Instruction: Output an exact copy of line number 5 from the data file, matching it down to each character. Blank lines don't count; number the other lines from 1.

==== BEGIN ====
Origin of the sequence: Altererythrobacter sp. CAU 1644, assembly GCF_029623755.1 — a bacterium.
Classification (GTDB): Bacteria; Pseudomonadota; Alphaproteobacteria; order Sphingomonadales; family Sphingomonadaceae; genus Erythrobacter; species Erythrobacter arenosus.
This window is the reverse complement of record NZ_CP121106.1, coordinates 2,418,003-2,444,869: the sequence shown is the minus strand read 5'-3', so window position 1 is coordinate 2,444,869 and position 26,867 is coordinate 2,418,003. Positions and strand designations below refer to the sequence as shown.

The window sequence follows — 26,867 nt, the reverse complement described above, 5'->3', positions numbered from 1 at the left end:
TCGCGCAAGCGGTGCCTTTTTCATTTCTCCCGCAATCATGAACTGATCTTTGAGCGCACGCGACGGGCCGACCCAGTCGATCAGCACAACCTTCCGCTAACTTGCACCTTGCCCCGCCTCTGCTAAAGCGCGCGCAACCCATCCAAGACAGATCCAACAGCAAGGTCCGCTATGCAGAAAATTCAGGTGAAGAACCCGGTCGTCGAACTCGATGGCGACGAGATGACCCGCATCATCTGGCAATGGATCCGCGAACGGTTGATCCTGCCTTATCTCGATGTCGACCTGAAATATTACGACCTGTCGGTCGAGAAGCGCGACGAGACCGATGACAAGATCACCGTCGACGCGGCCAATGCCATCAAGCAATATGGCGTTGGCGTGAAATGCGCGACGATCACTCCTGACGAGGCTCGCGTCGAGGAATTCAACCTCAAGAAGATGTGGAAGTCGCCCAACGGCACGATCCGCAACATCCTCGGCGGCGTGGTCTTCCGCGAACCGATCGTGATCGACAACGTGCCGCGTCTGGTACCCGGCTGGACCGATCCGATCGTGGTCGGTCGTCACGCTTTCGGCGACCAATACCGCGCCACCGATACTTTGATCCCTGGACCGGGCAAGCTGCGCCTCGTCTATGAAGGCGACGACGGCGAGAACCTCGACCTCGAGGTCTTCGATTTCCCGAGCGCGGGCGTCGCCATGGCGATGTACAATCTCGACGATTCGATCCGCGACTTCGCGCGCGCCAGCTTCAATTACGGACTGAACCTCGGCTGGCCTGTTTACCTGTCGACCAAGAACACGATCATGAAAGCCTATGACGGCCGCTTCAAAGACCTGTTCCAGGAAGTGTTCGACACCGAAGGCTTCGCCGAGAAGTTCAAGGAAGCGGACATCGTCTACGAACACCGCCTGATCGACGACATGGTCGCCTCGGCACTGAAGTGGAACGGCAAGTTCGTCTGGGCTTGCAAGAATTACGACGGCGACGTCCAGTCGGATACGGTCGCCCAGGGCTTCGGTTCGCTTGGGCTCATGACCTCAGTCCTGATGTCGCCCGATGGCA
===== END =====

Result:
TCGCGCAAGCGGTGCCTTTTTCATTTCTCCCGCAATCATGAACTGATCTTTGAGCGCACGCGACGGGCCGACCCAGTCGATCAGCACAACCTTCCGCTAACTTGCACCTTGCCCCGCCTCTGCTAAAGCGCGCGCAACCCATCCAAGACAGATCCAACAGCAAGGTCCGCTATGCAGAAAATTCAGGTGAAGAACCCGGTCGTCGAACTCGATGGCGACGAGATGACCCGCATCATCTGGCAATGGATCCGCGAACGGTTGATCCTGCCTTATCTCGATGTCGACCTGAAATATTACGACCTGTCGGTCGAGAAGCGCGACGAGACCGATGACAAGATCACCGTCGACGCGGCCAATGCCATCAAGCAATATGGCGTTGGCGTGAAATGCGCGACGATCACTCCTGACGAGGCTCGCGTCGAGGAATTCAACCTCAAGAAGATGTGGAAGTCGCCCAACGGCACGATCCGCAACATCCTCGGCGGCGTGGTCTTCCGCGAACCGATCGTGATCGACAACGTGCCGCGTCTGGTACCCGGCTGGACCGATCCGATCGTGGTCGGTCGTCACGCTTTCGGCGACCAATACCGCGCCACCGATACTTTGATCCCTGGACCGGGCAAGCTGCGCCTCGTCTATGAAGGCGACGACGGCGAGAACCTCGACCTCGAGGTCTTCGATTTCCCGAGCGCGGGCGTCGCCATGGCGATGTACAATCTCGACGATTCGATCCGCGACTTCGCGCGCGCCAGCTTCAATTACGGACTGAACCTCGGCTGGCCTGTTTACCTGTCGACCAAGAACACGATCATGAAAGCCTATGACGGCCGCTTCAAAGACCTGTTCCAGGAAGTGTTCGACACCGAAGGCTTCGCCGAGAAGTTCAAGGAAGCGGACATCGTCTACGAACACCGCCTGATCGACGACATGGTCGCCTCGGCACTGAAGTGGAACGGCAAGTTCGTCTGGGCTTGCAAGAATTACGACGGCGACGTCCAGTCGGATACGGTCGCCCAGGGCTTCGGTTCGCTTGGGCTCATGACCTCAGTCCTGATGTCGCCCGATGGCA